Blood sugar is considered to be dangerously low if it is less than 70 milligrams per deciliter (mg/dL), or 3.9 millimoles per liter (mmol/L). The medical term for low blood sugar is hypoglycemia. If you have diabetes, it is sometimes called an insulin reaction or insulin shock.
Low blood sugar is usually a side effect of diabetes treatment. It can also result from other conditions, diseases, medicines, hormone or enzyme deficiencies, tumors.
If you have diabetes and you have too much insulin or other diabetes medicine in your blood, your blood sugar level will get too low. Some other things that can cause an abnormally low blood sugar levels when you have diabetes are:
Low blood sugar from these other causes is usually not as low and not as dangerous as low blood sugar caused by too much insulin or other diabetes medicine.
If you are using insulin, you may have low blood sugar because:
Low blood sugar can make you feel:
For some people, a blood sugar below 90 mg/dL (5 mmol/L) can make them feel like this. For others, it takes a lower blood sugar (below 70 mg/dL, or 3.9 mmol/L) to cause these symptoms.
You must watch your blood sugar level closely. Regular testing of your blood sugar, as recommended by your healthcare provider, may allow you to detect and treat low blood sugar before it causes serious symptoms. You may be able to prevent ever having low blood sugar.
Some high blood pressure medicines called beta blockers hide the symptoms of low blood sugar. If you are taking medicine for high blood pressure, ask your healthcare provider if the medicines you are taking could have this effect.
You should know the difference between the symptoms of low blood sugar (hypoglycemia) and high blood sugar (hyperglycemia). High blood sugar doesn't always cause symptoms, but when it does the symptoms may include blurry vision, extreme thirst, and a lot of urination.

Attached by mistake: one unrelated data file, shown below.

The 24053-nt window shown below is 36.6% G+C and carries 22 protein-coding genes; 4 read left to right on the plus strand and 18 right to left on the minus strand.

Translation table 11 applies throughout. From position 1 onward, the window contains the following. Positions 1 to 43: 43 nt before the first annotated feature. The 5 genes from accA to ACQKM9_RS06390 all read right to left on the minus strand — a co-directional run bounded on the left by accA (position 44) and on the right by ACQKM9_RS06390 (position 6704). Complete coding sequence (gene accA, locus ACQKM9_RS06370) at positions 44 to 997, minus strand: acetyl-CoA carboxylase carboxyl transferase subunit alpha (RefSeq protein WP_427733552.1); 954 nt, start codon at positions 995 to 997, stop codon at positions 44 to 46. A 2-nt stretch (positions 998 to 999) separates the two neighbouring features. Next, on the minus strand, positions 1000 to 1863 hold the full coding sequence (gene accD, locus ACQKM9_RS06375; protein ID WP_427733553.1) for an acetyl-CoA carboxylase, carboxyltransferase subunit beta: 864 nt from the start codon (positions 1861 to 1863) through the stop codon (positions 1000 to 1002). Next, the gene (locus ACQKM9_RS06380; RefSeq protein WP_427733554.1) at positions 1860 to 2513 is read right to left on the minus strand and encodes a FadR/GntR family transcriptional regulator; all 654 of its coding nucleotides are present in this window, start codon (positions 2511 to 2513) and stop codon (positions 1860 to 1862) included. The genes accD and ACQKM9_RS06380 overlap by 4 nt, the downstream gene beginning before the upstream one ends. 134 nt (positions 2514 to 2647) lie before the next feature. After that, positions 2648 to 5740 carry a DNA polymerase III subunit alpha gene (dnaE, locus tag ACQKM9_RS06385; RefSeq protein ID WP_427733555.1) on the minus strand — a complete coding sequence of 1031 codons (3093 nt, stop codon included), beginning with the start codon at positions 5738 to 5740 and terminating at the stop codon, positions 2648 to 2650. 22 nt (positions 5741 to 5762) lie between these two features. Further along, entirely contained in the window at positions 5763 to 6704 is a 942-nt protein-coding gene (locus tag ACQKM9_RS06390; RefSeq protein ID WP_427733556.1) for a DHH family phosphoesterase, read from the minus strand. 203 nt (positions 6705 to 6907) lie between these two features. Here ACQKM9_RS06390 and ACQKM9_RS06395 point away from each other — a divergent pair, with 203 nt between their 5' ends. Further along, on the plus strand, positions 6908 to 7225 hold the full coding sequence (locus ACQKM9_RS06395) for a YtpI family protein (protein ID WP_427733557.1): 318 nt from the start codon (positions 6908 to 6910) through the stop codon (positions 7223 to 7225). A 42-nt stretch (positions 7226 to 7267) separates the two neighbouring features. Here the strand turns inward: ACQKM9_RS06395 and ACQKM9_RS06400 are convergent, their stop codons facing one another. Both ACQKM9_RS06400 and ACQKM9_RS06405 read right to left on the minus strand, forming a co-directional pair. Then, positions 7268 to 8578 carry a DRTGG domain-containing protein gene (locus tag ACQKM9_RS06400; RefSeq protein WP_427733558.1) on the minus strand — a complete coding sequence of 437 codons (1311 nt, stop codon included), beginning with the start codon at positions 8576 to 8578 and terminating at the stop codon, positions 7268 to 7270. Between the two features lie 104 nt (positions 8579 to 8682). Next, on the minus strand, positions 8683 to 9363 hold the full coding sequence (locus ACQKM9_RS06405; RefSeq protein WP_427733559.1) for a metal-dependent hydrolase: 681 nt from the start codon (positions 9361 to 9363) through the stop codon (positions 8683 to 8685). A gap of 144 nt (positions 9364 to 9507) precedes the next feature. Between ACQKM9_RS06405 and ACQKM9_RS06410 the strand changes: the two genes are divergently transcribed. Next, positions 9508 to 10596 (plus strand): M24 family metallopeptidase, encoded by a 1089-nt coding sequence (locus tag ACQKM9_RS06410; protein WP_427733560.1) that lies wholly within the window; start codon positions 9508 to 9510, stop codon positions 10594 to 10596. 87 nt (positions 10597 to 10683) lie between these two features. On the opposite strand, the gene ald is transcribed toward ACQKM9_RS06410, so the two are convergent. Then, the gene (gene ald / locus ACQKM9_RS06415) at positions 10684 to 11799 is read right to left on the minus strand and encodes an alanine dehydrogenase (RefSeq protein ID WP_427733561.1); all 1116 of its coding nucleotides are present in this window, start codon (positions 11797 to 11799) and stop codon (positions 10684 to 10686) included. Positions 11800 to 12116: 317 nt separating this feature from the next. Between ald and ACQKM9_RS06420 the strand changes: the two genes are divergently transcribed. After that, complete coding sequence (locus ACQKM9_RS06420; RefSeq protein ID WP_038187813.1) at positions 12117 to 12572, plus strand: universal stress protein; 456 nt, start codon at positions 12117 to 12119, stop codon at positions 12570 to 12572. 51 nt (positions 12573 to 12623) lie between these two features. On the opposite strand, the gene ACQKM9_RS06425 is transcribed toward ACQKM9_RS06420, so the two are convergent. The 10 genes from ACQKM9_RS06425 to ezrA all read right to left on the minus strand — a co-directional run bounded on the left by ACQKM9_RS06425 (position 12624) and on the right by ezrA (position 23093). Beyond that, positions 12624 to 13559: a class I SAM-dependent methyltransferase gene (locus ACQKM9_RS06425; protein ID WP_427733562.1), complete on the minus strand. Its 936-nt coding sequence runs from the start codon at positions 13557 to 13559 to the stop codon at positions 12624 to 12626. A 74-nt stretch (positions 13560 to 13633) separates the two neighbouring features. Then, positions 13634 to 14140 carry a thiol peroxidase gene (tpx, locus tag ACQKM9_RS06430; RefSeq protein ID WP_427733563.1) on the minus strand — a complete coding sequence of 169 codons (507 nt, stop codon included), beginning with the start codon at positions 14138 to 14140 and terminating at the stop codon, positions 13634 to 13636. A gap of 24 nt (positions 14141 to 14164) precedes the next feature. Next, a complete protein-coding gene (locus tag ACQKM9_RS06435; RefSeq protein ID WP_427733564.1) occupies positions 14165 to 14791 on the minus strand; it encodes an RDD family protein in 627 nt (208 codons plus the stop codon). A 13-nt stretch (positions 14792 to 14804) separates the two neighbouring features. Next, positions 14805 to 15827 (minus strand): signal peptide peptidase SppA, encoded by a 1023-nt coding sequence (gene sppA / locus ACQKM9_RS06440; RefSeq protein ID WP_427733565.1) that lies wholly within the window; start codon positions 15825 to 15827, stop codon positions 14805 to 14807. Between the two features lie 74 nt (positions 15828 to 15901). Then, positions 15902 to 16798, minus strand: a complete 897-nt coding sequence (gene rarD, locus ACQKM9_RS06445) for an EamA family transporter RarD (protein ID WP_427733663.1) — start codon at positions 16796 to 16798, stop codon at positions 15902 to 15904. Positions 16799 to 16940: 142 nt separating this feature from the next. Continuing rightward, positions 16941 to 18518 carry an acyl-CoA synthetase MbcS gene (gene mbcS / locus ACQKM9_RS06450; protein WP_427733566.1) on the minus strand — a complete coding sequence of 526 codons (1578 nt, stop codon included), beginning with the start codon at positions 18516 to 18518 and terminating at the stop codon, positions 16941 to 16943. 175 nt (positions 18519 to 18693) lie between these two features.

If you often have symptoms of low blood sugar, you should see your healthcare provider. Your provider can help you determine the cause. Your provider will also give you guidelines for treating low blood sugar when you are having symptoms.
When you see your provider, be sure to take your notebook or glucose meter with all of the results of your recent blood sugar checks. This helps your provider know whether you are on the right medicines and are taking the right dose at the right time of day. Without this record, it is harder for your provider to help you figure out the cause of your symptoms.
Here are some examples of guidelines your provider may give you:
The diabetes medicines Precose (acarbose) and Glyset (miglitol) keep your body from absorbing some types of sugar. If you have low blood sugar and you are taking these medicines, you must use glucose tablets or gel, or honey or fruit, to raise your blood sugar.
If you have diabetes, you need to know how to recognize and treat low blood sugar right away to bring it back up to a healthy range. Low blood sugar is a very serious condition and if you don't take action right away you could pass out, have a seizure, or even die. You should not go to bed until you have raised your sugar back into your normal range.
If your symptoms get worse despite treatment, call your healthcare provider or have a family member or friend call 911. Emergency treatment may include a shot of glucose or a medicine called glucagon to raise your blood sugar. You may need to go to the hospital to be treated with intravenous (IV) glucose. Being at the hospital will also allow your healthcare provider to watch your reaction to treatment, determine why you had severe hypoglycemia, and, if necessary, change your medicine dosages.
If you tend to have episodes of low blood sugar, talk with your healthcare provider about whether you should have a medicine called glucagon on hand. It can be given as a shot by a family member when you are having low blood sugar but are not alert enough to safely take some food or give yourself the shot. It makes your blood sugar rise quickly. Your family members should also know how to use your glucose meter to check your blood sugar when you are not able to. However, if you are unconscious, they should call 911 to get help on the way before trying to check your sugar and treat your low blood sugar.
The effects of low blood sugar will continue and may even get worse until treatment brings your blood sugar level back to normal. It may take several minutes for the symptoms to go away after you start treatment. This may be a temporary problem while you and your healthcare provider are adjusting your medicine. If you are always prone to having low blood sugar, you may need to take special care for the rest of your life to keep your blood sugar at the proper level.